A few short years after Twitter was no more than a fad for celebrities to comment on their lunch and ensuing aftermath, the micro-blogging service has grown into a valuable source for news, information, and entertainment. I resisted Twitter at first, I really did. I tell myself I did so because I wasn't sure what I would do with it, but it was really because my chosen username was unavailable. Plus, the pressure 2 think up an observation that's clever / of worth in 140 characters w/o resorting 2 cutesy abbrevs. is hi #KnowWhatIMean (yes the preceding statement is 140 characters). However I dove in once my username was available, worked Twitter into my life, and I now ponder ditching my RSS feeds in favor of an enlarged and segmented Twitter feed. From what I gather in the press, the people running Twitter are working on ways to monetize this service I have come to rely on. So far they have cleverly applied the Internet-standard concept of advertisements as well as paying to promote certain tweets. This is something, but likely not the bales of cash every entrepreneur dreams of, so I ask: What about the corporate market?
Now, I spend a good amount of time staring at Twitter, as well as a fair amount of time reading tech blogs, and I'm a web programmer by trade, so I ponder things. As long as Twitter, Inc. controls the back end, Twitter remains a web app with an API masquerading as a service that is some cross between email, IM, RSS and blogging. I can envision Twitter, Inc. selling server software a la Microsoft Exchange, Kerio, or Lotus Notes, If not that, why not package up a Twitter server into a networked appliance that you plug in to your corporate LAN, configure, and use as an open collaboration and broadcast tool? A "Nest" (NEtworked Server for Twitter?), if you will. Twitter forces brevity and is searchable. It allows for both instant and asynchronous communication, and as stated above is perfect for broadcasting information to subscribers.
Imagine a global corporation where the email inboxes overflow, IM clients aren't logging conversations so snippets of useful information are lost, the corporate Intranet is only ever used for timesheets and insurance forms. That's a lot of companies. Now, ditch the IM client and plug in a Twitter Nest. Management is able to broadcast items to relevant staff while staff tweet questions or ideas to each other. Email is only used for lengthy transfers of information and soon all of the short items that fill up mailboxes disappear. IM conversations are stored in the Nest's database, and are searchable, so no great thought or bit of information passed along six months ago is lost. Employees can access it from their mobile devices, and the generation entering the workforce has a contemporary tool for communication that helps them be productive immediately. My desk at my first job out of undergrad had an electric typewriter sitting on it. It was fun to use at first, but slowed me down more than anything. I'd been using computers for years at that point and wanted no truck with that aging curiosity. Also, though subject to a litany of security issues that makes Leviticus look like light beach reading, A Nest could offer funcionality that allows a corporate server to be tied in to the Internet-facing public Twitter server network, taking some load off and making the Fail Whale a rara cetacea.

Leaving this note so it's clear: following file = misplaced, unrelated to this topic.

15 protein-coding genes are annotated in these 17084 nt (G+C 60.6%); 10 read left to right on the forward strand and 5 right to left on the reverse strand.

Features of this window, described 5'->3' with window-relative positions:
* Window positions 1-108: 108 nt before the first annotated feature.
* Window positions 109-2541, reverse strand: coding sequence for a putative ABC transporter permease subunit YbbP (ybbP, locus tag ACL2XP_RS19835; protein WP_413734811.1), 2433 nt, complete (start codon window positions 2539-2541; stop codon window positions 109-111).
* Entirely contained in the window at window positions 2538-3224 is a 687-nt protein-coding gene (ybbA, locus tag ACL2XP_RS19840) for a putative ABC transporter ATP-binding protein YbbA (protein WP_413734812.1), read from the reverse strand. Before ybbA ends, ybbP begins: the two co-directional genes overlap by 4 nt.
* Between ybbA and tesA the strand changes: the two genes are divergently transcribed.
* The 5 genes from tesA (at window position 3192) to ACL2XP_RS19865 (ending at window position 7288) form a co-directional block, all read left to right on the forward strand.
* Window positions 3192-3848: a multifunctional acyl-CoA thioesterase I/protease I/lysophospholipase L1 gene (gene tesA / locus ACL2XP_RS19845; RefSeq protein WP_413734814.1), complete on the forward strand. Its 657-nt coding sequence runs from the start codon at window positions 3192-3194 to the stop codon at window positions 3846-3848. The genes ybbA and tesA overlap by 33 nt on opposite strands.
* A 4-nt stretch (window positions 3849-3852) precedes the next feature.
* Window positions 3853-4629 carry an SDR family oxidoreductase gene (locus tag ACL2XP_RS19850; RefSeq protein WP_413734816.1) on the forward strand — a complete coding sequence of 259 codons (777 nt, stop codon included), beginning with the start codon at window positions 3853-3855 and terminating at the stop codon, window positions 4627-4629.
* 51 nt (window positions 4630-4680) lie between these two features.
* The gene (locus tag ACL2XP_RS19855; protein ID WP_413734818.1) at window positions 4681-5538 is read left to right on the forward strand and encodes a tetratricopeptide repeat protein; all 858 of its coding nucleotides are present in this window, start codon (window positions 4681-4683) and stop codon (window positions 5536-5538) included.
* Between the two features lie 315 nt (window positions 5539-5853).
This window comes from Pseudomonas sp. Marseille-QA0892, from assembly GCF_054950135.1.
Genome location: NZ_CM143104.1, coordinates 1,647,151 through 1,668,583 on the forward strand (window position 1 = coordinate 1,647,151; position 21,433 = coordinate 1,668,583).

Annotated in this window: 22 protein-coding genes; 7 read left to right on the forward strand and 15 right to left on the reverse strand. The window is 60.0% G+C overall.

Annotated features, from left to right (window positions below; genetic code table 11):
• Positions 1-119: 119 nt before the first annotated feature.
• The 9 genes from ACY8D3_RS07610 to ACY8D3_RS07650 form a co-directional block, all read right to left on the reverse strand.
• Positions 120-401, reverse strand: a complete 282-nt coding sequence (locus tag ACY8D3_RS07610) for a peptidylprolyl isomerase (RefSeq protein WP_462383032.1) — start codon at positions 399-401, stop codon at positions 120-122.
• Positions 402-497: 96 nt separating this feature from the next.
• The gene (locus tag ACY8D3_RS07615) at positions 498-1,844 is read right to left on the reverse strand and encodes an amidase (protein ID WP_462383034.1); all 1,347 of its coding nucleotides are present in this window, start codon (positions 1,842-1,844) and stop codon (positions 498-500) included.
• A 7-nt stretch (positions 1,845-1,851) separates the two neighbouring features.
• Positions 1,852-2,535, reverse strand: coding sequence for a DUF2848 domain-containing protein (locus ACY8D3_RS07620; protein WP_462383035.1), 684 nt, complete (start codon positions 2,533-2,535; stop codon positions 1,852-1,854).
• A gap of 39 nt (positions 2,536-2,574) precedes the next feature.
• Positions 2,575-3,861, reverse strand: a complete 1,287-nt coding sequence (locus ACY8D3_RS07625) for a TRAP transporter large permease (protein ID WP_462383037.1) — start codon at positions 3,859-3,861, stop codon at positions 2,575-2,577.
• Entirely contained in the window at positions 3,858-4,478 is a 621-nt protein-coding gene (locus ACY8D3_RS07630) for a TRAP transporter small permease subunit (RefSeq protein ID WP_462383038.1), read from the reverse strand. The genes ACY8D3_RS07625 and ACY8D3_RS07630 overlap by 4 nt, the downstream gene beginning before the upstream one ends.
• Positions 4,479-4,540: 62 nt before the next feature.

I picture a near future where everyone has their office Twitter client open and office communication is more efficient and streamlined, and while we're at it, a little more fun. #IWillNotMakeAWeinerJokeHere
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